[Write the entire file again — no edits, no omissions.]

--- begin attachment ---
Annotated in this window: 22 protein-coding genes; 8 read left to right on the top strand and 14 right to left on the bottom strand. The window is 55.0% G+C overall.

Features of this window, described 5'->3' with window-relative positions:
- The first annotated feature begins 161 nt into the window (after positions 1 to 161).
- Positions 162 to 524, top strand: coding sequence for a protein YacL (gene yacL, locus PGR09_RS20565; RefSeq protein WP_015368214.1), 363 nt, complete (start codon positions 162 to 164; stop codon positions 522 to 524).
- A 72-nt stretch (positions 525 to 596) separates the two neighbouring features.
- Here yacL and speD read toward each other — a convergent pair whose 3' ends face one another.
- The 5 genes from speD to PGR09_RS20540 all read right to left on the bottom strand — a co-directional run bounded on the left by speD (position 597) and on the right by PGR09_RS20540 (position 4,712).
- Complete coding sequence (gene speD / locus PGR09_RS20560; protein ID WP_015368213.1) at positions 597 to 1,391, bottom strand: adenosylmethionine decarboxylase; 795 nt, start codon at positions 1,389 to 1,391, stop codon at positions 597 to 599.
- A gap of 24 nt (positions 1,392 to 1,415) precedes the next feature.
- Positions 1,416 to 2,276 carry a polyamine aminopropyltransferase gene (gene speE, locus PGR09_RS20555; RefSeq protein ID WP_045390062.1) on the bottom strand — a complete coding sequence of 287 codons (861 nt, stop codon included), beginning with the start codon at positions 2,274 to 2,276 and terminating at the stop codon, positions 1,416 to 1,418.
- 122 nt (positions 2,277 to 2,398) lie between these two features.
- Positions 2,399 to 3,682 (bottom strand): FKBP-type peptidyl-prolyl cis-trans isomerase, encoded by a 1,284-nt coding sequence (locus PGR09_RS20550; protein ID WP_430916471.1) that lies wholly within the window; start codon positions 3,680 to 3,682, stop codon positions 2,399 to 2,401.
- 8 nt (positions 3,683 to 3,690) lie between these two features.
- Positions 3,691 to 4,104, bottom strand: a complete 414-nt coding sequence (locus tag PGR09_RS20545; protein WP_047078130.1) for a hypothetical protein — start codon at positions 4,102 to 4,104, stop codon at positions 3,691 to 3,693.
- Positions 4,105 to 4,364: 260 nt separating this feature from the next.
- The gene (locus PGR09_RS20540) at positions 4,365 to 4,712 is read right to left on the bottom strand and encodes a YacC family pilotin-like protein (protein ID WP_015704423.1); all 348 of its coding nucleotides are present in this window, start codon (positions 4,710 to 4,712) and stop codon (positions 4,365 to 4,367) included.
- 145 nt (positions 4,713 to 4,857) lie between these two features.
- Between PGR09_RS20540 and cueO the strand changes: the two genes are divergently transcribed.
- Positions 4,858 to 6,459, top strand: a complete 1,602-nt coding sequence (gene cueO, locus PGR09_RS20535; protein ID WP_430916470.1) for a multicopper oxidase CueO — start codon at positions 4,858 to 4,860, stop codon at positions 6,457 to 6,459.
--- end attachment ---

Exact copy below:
Annotated in this window: 22 protein-coding genes; 8 read left to right on the top strand and 14 right to left on the bottom strand. The window is 55.0% G+C overall.

Features of this window, described 5'->3' with window-relative positions:
- The first annotated feature begins 161 nt into the window (after positions 1 to 161).
- Positions 162 to 524, top strand: coding sequence for a protein YacL (gene yacL, locus PGR09_RS20565; RefSeq protein WP_015368214.1), 363 nt, complete (start codon positions 162 to 164; stop codon positions 522 to 524).
- A 72-nt stretch (positions 525 to 596) separates the two neighbouring features.
- Here yacL and speD read toward each other — a convergent pair whose 3' ends face one another.
- The 5 genes from speD to PGR09_RS20540 all read right to left on the bottom strand — a co-directional run bounded on the left by speD (position 597) and on the right by PGR09_RS20540 (position 4,712).
- Complete coding sequence (gene speD / locus PGR09_RS20560; protein ID WP_015368213.1) at positions 597 to 1,391, bottom strand: adenosylmethionine decarboxylase; 795 nt, start codon at positions 1,389 to 1,391, stop codon at positions 597 to 599.
- A gap of 24 nt (positions 1,392 to 1,415) precedes the next feature.
- Positions 1,416 to 2,276 carry a polyamine aminopropyltransferase gene (gene speE, locus PGR09_RS20555; RefSeq protein ID WP_045390062.1) on the bottom strand — a complete coding sequence of 287 codons (861 nt, stop codon included), beginning with the start codon at positions 2,274 to 2,276 and terminating at the stop codon, positions 1,416 to 1,418.
- 122 nt (positions 2,277 to 2,398) lie between these two features.
- Positions 2,399 to 3,682 (bottom strand): FKBP-type peptidyl-prolyl cis-trans isomerase, encoded by a 1,284-nt coding sequence (locus PGR09_RS20550; protein ID WP_430916471.1) that lies wholly within the window; start codon positions 3,680 to 3,682, stop codon positions 2,399 to 2,401.
- 8 nt (positions 3,683 to 3,690) lie between these two features.
- Positions 3,691 to 4,104, bottom strand: a complete 414-nt coding sequence (locus tag PGR09_RS20545; protein WP_047078130.1) for a hypothetical protein — start codon at positions 4,102 to 4,104, stop codon at positions 3,691 to 3,693.
- Positions 4,105 to 4,364: 260 nt separating this feature from the next.
- The gene (locus PGR09_RS20540) at positions 4,365 to 4,712 is read right to left on the bottom strand and encodes a YacC family pilotin-like protein (protein ID WP_015704423.1); all 348 of its coding nucleotides are present in this window, start codon (positions 4,710 to 4,712) and stop codon (positions 4,365 to 4,367) included.
- 145 nt (positions 4,713 to 4,857) lie between these two features.
- Between PGR09_RS20540 and cueO the strand changes: the two genes are divergently transcribed.
- Positions 4,858 to 6,459, top strand: a complete 1,602-nt coding sequence (gene cueO, locus PGR09_RS20535; protein ID WP_430916470.1) for a multicopper oxidase CueO — start codon at positions 4,858 to 4,860, stop codon at positions 6,457 to 6,459.